I love ordering things online, because I love getting packages in the mail (and I bet I’m not the only one!). But what if your order couldn’t be delivered? Maybe it didn’t fit in the box, or it couldn’t get to your house. And even if it did get to you, it might cause you harm.
This is one of the barriers to using CRISPR, a gene editing tool, to treat cancer. There just aren’t good delivery systems.
CRISPR can be used to enhance T cells and improve their cancer fighting abilities, or even to kill cancerous cells.
Gene editing technology has erupted since the advent of CRISPR-cas9. And as with any technology, while there is great potential for good, people are also concerned about the lasting impacts gene editing could have on humanity.
One of the areas of great concern is germline editing. This area has a lot of ethical considerations society must discuss. But first, what is germline editing?
There are two types of cells- somatic cells and germ cells. Most of the cells in your body are somatic cells- like your skin cells, or blood cells. …
A virus could save your life.
I know, I probably sound crazy. But a type of virus known as bacteriophages has actually saved people’s lives before, such as Tom Patterson’s life in 2016.
So what would a bacteriophage, or phage, save your life from?
The answer: a superbug.
Superbugs is the term used to describe microbes that are resistant to antibiotics. These superbugs are becoming a huge problem; currently, 50,000 people die each year in just Europe and the U.S. from antibiotic resistant infections.
Stoicism often gets the reputation of being a practice where you suppress your emotions. And you might be thinking, yeah, thanks but no thanks, I like having emotions.
But it’s not exactly that. And it’s about so much more than just your emotions.
When practicing stoicism, you don’t suppress your emotions. Instead, you evaluate them with reason. Ask, is this a rational and useful emotion? If not, then you don’t want to let it control your decisions. Don’t be a slave to your emotions.
I learned a lot about stoicism last month, and there were four main points that stuck…
+ Replicating deleting genes on Benchling
1 in 3 people in the U.S. will develop cancer.
Every minute, someone in the U.S. dies from cancer.
That’s a problem.
Gene editing could help solve it.
Last year, a research paper was published which detailed the results of a phase I clinical trial that had been conducted to test editing cancer patient’s T cells using CRISPR-cas9.
In the trial, three genes were knocked out in the T cells- TRAC, TRBC, and PDCD1. TRAC and TRBC code for the alpha and beta chains, respectively, of the endogenous T cell receptor, and PDCD1 codes…
Imagine a world where cancer isn’t deadly. Where diseases like sickle cell anemia, muscular dystrophy, and Huntington’s disease are all things of the past.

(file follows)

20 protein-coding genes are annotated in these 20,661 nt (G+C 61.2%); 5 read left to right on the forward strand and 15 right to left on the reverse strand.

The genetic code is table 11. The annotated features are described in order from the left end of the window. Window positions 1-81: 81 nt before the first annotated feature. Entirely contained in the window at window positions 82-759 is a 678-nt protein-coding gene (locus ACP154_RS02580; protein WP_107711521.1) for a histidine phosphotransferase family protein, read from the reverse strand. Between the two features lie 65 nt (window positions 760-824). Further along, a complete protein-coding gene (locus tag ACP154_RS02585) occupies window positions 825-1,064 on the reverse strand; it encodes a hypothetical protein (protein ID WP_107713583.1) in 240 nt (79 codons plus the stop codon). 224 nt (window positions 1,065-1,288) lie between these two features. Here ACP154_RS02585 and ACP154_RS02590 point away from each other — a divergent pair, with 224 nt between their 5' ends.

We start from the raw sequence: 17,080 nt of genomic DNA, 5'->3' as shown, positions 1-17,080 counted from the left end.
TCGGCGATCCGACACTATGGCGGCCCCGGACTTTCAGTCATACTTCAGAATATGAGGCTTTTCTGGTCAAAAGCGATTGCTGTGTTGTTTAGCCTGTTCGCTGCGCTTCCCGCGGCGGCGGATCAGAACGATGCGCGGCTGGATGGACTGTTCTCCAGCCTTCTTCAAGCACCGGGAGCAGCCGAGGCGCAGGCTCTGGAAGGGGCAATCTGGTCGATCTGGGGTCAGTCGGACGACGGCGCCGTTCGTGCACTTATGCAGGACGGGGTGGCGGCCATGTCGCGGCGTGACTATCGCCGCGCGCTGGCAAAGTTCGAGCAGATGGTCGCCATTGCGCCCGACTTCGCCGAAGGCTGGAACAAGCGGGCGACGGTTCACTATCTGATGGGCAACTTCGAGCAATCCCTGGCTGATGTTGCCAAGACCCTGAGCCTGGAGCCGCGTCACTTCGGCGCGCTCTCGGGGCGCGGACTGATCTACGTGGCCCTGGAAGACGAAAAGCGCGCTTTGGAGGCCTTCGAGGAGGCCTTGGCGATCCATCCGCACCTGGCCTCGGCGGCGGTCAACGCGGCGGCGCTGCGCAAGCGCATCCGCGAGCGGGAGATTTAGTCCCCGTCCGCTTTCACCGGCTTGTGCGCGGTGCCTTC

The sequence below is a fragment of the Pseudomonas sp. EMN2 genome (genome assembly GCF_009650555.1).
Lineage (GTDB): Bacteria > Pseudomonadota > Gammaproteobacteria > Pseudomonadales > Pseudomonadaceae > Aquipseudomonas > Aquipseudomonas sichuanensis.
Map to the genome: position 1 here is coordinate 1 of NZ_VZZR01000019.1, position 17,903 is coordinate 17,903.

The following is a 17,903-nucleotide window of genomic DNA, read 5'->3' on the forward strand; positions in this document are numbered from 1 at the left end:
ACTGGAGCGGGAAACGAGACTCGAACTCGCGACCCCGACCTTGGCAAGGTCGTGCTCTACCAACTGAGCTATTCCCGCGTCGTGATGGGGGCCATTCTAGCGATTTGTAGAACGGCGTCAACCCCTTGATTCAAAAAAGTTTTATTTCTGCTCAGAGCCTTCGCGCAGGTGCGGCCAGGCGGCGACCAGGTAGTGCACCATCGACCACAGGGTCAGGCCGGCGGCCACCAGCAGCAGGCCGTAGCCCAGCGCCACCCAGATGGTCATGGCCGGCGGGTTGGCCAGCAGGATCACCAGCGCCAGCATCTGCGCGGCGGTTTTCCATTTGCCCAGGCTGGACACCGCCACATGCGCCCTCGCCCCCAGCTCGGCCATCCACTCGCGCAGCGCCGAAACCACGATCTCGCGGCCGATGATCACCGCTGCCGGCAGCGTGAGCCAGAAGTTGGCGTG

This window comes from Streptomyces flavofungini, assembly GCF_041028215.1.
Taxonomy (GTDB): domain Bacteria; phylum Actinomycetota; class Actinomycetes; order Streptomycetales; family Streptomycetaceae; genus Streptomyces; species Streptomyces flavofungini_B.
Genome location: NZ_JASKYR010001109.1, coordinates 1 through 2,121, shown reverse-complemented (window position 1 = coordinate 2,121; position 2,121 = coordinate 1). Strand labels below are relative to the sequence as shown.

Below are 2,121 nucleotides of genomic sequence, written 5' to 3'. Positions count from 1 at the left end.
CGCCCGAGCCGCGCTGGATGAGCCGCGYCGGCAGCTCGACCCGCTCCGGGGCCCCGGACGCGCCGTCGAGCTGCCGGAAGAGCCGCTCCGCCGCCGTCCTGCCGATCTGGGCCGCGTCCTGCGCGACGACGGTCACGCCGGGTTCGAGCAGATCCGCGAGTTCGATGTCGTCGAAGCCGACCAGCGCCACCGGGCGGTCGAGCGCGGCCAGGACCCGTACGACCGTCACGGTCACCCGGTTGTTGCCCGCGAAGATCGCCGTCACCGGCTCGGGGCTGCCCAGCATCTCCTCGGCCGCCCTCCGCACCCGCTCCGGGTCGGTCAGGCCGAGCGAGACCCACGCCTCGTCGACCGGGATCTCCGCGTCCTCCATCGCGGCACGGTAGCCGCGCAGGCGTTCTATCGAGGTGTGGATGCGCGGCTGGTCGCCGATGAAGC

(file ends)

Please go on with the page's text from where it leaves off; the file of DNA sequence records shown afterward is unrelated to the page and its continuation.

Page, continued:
Now imagine a world where an elite group are smarter, stronger, and more physically attractive than the rest. Governments have armies which can feel no pain. Children are designed by their parents.
Both of these futures have become possible with CRISPR (an acronym for clustered regularly interspaced short palindromic repeats; more on that in a bit), a revolutionary gene editing technology which has enabled researchers to easily and cheaply edit the DNA of any living organism…
The Problems with Current Meat Production Methods
Scientists are currently working on creating vegetarian meat.
Ok, whether it’s vegetarian is debatable. But scientists are working on developing meat which wouldn’t require the slaughtering of an animal.
Now, you might be wondering: what’s the point? What’s wrong with normal meat that doesn’t come from a lab?
There are actually many problems with the current meat industry that can be solved by lab-grown meat. The two main ones are:
· Ethical Issues
· Environmental Problems
Imagine standing in a room, packed with people. At first it might be bearable, but…
Did it go well? Um… Did I learn a lot? You bet.
This past weekend, I participated in an artificial intelligence (AI) hackathon, which was a part of The Knowledge Society (TKS). TKS is a program for teens, which trains them to impact billions using emerging technology.
Saturday morning, I was excited for the hackathon, submissions being due that evening at 7:00.
By 7:00, I was stressed and frustrated. How did this change occur?
First of all, I want to say that my team members were all amazing. I highly respect all of them, and the circumstances weren’t any one…
The Future of Self-Driving Cars
In the 60s and 70s, one of the first autonomous vehicles was created, called the Stanford cart. However, for it to make a 1-meter location change, it could take up to a quarter of an hour. Autonomous vehicles have greatly advanced since then, but how close are we now?
Unfortunately, the Victoria Transport Policy Institute estimates that it won’t be until 2045 for half of new cars to be self-driving. The delay is caused in part by the needed time to develop the artificial intelligence to be capable of safely driving. Although most experts consulted…
Teen lover of biotech, reading, and dogs. Innovator at TKS.